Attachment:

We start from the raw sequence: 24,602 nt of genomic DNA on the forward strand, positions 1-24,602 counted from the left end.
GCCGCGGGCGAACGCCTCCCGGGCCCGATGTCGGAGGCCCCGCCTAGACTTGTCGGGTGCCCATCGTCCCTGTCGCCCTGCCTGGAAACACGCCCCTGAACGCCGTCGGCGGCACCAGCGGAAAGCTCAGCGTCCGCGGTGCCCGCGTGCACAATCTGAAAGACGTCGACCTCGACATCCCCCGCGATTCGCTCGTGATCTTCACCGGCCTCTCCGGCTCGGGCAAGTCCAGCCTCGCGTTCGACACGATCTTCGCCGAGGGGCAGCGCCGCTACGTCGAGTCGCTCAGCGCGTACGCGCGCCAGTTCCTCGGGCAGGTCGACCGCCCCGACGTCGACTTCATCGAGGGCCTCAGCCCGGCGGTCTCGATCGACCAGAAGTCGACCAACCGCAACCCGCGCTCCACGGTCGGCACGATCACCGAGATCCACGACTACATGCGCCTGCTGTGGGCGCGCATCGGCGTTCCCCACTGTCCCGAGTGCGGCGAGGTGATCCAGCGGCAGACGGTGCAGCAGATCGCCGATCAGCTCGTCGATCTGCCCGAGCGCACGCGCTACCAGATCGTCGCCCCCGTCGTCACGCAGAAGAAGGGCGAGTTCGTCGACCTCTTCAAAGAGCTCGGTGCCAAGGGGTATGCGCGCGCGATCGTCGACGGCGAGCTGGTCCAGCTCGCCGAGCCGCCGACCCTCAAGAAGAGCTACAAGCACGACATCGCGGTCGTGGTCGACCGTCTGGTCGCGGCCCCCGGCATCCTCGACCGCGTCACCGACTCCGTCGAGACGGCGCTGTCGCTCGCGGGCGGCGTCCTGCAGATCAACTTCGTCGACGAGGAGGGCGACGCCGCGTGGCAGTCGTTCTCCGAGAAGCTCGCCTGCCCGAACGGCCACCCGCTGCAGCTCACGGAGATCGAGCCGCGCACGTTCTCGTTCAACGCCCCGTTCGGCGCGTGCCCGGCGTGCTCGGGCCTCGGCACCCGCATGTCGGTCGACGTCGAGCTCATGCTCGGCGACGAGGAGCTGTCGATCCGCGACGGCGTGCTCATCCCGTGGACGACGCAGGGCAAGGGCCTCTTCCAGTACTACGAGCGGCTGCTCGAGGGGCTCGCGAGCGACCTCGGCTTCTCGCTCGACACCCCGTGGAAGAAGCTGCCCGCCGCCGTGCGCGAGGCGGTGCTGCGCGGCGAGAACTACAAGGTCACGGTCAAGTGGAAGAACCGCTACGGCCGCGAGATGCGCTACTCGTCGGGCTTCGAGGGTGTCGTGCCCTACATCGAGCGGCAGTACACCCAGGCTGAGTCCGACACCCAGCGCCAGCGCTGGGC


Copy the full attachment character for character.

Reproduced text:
We start from the raw sequence: 24,602 nt of genomic DNA on the forward strand, positions 1-24,602 counted from the left end.
GCCGCGGGCGAACGCCTCCCGGGCCCGATGTCGGAGGCCCCGCCTAGACTTGTCGGGTGCCCATCGTCCCTGTCGCCCTGCCTGGAAACACGCCCCTGAACGCCGTCGGCGGCACCAGCGGAAAGCTCAGCGTCCGCGGTGCCCGCGTGCACAATCTGAAAGACGTCGACCTCGACATCCCCCGCGATTCGCTCGTGATCTTCACCGGCCTCTCCGGCTCGGGCAAGTCCAGCCTCGCGTTCGACACGATCTTCGCCGAGGGGCAGCGCCGCTACGTCGAGTCGCTCAGCGCGTACGCGCGCCAGTTCCTCGGGCAGGTCGACCGCCCCGACGTCGACTTCATCGAGGGCCTCAGCCCGGCGGTCTCGATCGACCAGAAGTCGACCAACCGCAACCCGCGCTCCACGGTCGGCACGATCACCGAGATCCACGACTACATGCGCCTGCTGTGGGCGCGCATCGGCGTTCCCCACTGTCCCGAGTGCGGCGAGGTGATCCAGCGGCAGACGGTGCAGCAGATCGCCGATCAGCTCGTCGATCTGCCCGAGCGCACGCGCTACCAGATCGTCGCCCCCGTCGTCACGCAGAAGAAGGGCGAGTTCGTCGACCTCTTCAAAGAGCTCGGTGCCAAGGGGTATGCGCGCGCGATCGTCGACGGCGAGCTGGTCCAGCTCGCCGAGCCGCCGACCCTCAAGAAGAGCTACAAGCACGACATCGCGGTCGTGGTCGACCGTCTGGTCGCGGCCCCCGGCATCCTCGACCGCGTCACCGACTCCGTCGAGACGGCGCTGTCGCTCGCGGGCGGCGTCCTGCAGATCAACTTCGTCGACGAGGAGGGCGACGCCGCGTGGCAGTCGTTCTCCGAGAAGCTCGCCTGCCCGAACGGCCACCCGCTGCAGCTCACGGAGATCGAGCCGCGCACGTTCTCGTTCAACGCCCCGTTCGGCGCGTGCCCGGCGTGCTCGGGCCTCGGCACCCGCATGTCGGTCGACGTCGAGCTCATGCTCGGCGACGAGGAGCTGTCGATCCGCGACGGCGTGCTCATCCCGTGGACGACGCAGGGCAAGGGCCTCTTCCAGTACTACGAGCGGCTGCTCGAGGGGCTCGCGAGCGACCTCGGCTTCTCGCTCGACACCCCGTGGAAGAAGCTGCCCGCCGCCGTGCGCGAGGCGGTGCTGCGCGGCGAGAACTACAAGGTCACGGTCAAGTGGAAGAACCGCTACGGCCGCGAGATGCGCTACTCGTCGGGCTTCGAGGGTGTCGTGCCCTACATCGAGCGGCAGTACACCCAGGCTGAGTCCGACACCCAGCGCCAGCGCTGGGC